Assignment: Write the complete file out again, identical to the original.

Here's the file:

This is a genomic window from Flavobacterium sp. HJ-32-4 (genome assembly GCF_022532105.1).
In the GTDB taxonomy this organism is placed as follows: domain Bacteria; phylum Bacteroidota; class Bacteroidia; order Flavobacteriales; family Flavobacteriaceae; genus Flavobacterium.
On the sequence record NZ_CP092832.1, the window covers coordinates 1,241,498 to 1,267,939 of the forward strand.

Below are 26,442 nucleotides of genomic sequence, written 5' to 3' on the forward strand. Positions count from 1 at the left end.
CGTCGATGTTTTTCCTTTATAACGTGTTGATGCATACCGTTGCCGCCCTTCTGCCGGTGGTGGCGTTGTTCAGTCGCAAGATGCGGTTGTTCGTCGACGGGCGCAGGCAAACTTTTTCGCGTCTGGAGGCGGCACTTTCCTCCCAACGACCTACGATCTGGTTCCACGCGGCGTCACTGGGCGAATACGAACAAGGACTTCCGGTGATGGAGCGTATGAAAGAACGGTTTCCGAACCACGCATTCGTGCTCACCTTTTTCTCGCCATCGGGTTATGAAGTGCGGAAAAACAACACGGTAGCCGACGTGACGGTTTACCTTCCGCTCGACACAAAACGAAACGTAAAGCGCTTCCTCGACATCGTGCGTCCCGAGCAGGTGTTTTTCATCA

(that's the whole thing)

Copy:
This is a genomic window from Flavobacterium sp. HJ-32-4 (genome assembly GCF_022532105.1).
In the GTDB taxonomy this organism is placed as follows: domain Bacteria; phylum Bacteroidota; class Bacteroidia; order Flavobacteriales; family Flavobacteriaceae; genus Flavobacterium.
On the sequence record NZ_CP092832.1, the window covers coordinates 1,241,498 to 1,267,939 of the forward strand.

Below are 26,442 nucleotides of genomic sequence, written 5' to 3' on the forward strand. Positions count from 1 at the left end.
CGTCGATGTTTTTCCTTTATAACGTGTTGATGCATACCGTTGCCGCCCTTCTGCCGGTGGTGGCGTTGTTCAGTCGCAAGATGCGGTTGTTCGTCGACGGGCGCAGGCAAACTTTTTCGCGTCTGGAGGCGGCACTTTCCTCCCAACGACCTACGATCTGGTTCCACGCGGCGTCACTGGGCGAATACGAACAAGGACTTCCGGTGATGGAGCGTATGAAAGAACGGTTTCCGAACCACGCATTCGTGCTCACCTTTTTCTCGCCATCGGGTTATGAAGTGCGGAAAAACAACACGGTAGCCGACGTGACGGTTTACCTTCCGCTCGACACAAAACGAAACGTAAAGCGCTTCCTCGACATCGTGCGTCCCGAGCAGGTGTTTTTCATCA